Tuesday, 28 January 2014

The Secret Sauce Is Continual Coaching (Guest Blog)

So there I was reading an interesting article in the Harvard Business Review (You May Not Need Big Data After All) discussing the importance of data and how to use it effectively. 

The main thrust, as you may have guessed from the title, is that companies could spend huge amounts of time, money and effort identifying and analysing the enormous sources of data they now have access to, in order to generate benefit...but they would be better off simply using the data they already have more effectively.

The article was landing really well with me – and made me think of young Mark Ellis here – when it changed tack, making me want to leap out of my chair and shout ‘HURRAH’.

Here’s the longer quote:

‘It might seem that a combination of well-defined expectations, performance data, and clearly articulated business rules would be sufficient to help people make evidence-based decisions on a daily basis. Not so! The secret sauce is continual coaching aimed at improving the performance of every individual.’

Having grown up with a penchant for finance I always found it easiest to reach for the data. It took me a while to realise that there’s a people part to the equation. (If I did not have a penchant for finance, that might have read ‘there’s a people part to the answer’).

How often do we learn that the company executives or the department heads have studied the data and identified the new metrics or the new goals that will generate nirvana? The new goals are rolled out, hopefully through some form of scorecard system to help everyone track the changes (although often only at the very highest levels in the organisation and probably with dull spreadsheets) and then the leadership turns its attention to the next task. I know I was guilty of this. 

Surprisingly the desired results don’t happen.

It reminds me of the time in one company when thousands of hours were spent calculating and recording evidence to prove the fantastic improvements in productivity that had been targeted across the region. The operational teams were ecstatic. The FD meanwhile pointed out that overall profit had not changed!! Like squeezing on one side of a balloon whilst the other side rises, somehow all the savings had been mysteriously spent somewhere else. (Possibly on the time spent creating rules, applying definitions and filling out spreadsheets adding it all up!).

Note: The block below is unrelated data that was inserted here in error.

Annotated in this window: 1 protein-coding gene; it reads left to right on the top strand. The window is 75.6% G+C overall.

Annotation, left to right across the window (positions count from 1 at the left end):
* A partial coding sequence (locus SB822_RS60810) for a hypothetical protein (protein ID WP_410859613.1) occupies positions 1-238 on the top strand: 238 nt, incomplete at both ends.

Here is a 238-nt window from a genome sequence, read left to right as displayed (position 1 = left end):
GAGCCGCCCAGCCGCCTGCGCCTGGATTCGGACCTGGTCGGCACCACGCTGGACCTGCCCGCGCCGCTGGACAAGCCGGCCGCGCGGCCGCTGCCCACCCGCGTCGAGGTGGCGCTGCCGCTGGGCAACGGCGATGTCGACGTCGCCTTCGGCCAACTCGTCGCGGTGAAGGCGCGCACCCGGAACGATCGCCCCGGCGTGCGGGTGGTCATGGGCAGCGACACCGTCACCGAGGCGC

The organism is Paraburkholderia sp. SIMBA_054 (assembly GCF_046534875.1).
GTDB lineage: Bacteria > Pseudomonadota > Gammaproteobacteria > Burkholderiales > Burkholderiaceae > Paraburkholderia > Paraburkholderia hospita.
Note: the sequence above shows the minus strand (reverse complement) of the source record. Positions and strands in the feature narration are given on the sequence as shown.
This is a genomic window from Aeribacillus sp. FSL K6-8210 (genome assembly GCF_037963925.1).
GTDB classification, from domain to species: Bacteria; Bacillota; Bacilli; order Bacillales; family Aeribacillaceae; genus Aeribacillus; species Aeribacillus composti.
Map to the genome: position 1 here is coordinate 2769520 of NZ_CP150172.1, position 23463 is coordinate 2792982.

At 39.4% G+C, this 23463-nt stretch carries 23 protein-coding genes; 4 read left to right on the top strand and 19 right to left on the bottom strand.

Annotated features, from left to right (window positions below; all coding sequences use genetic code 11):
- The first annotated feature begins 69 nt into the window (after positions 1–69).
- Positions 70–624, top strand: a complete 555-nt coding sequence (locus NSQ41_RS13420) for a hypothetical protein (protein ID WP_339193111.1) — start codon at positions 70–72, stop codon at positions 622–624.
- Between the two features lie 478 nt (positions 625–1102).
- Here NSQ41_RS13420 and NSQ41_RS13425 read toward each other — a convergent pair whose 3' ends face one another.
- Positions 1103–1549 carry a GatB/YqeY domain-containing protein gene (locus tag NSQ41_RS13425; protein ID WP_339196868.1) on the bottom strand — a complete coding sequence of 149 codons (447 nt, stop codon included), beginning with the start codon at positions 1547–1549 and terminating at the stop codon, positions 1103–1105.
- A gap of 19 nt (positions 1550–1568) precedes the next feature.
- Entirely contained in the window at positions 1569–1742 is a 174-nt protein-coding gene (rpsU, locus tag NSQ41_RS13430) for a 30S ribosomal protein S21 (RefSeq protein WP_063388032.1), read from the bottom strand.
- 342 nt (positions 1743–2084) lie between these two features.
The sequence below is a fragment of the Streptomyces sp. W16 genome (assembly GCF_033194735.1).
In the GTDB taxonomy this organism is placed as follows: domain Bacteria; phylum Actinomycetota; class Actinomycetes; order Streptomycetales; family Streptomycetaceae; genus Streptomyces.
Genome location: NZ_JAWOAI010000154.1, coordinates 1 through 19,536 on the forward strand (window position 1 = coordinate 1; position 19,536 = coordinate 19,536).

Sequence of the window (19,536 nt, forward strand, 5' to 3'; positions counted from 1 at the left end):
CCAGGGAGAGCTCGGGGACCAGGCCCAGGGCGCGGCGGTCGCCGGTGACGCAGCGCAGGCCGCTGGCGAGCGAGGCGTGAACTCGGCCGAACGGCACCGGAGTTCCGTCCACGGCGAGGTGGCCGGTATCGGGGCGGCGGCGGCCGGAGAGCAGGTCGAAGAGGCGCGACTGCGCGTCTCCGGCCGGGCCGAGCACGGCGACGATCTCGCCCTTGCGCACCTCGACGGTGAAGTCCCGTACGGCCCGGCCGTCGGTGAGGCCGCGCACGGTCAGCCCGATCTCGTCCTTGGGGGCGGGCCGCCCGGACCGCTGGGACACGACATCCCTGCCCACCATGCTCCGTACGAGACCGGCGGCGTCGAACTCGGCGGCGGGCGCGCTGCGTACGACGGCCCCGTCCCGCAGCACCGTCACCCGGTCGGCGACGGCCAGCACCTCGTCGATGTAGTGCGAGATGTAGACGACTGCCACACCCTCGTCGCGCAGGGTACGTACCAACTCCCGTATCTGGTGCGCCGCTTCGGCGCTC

If you need people to change their behaviours, if you want the culture to change, you cannot simply state a new series of goals and measures and expect it to work. If the manager of a football club told the team they had a new target of winning all games 3-0, but made no other changes, why would you expect success?

We seem to have a belief system in the corporate world that if we hire good people they can work the rest out for themselves. Going further with the football analogy, it would be like Man Utd buying the top 11 players in the world and sending them out to play without any discussion (coaching) on what to do together and how to do it. (Okay, I can hear someone saying that’s what appears to have happened in the recent game against Sunderland, but you know what I mean!) 

The secret sauce is coaching.

I am a coach working with all levels of management, so naturally I love these words. However, the words can be used more broadly in the sense of ‘support’. We need to provide employees with the time and space to understand what the new metrics mean to them, how it impacts on their daily activities and what changes make most sense for them within the wider corporate vision. We need a continual feedback loop. Coaching enables the people to identify the best way forward to achieve the new goal whilst still achieving what’s right for the organisation overall - Avoiding the effect of squeezing that balloon. 

So, the next time you are seeking to create changes across your organisation or the next time you receive a new set of metrics and goals ‘from above’, demand that you and your colleagues are given the time and support to identify and understand what’s happening. Try coaching...the secret sauce!

Phil Renshaw is a highly skilled executive coach with a lifetime of experience in international banking and finance - you can find out more about Circulus (and Phil) by clicking here.

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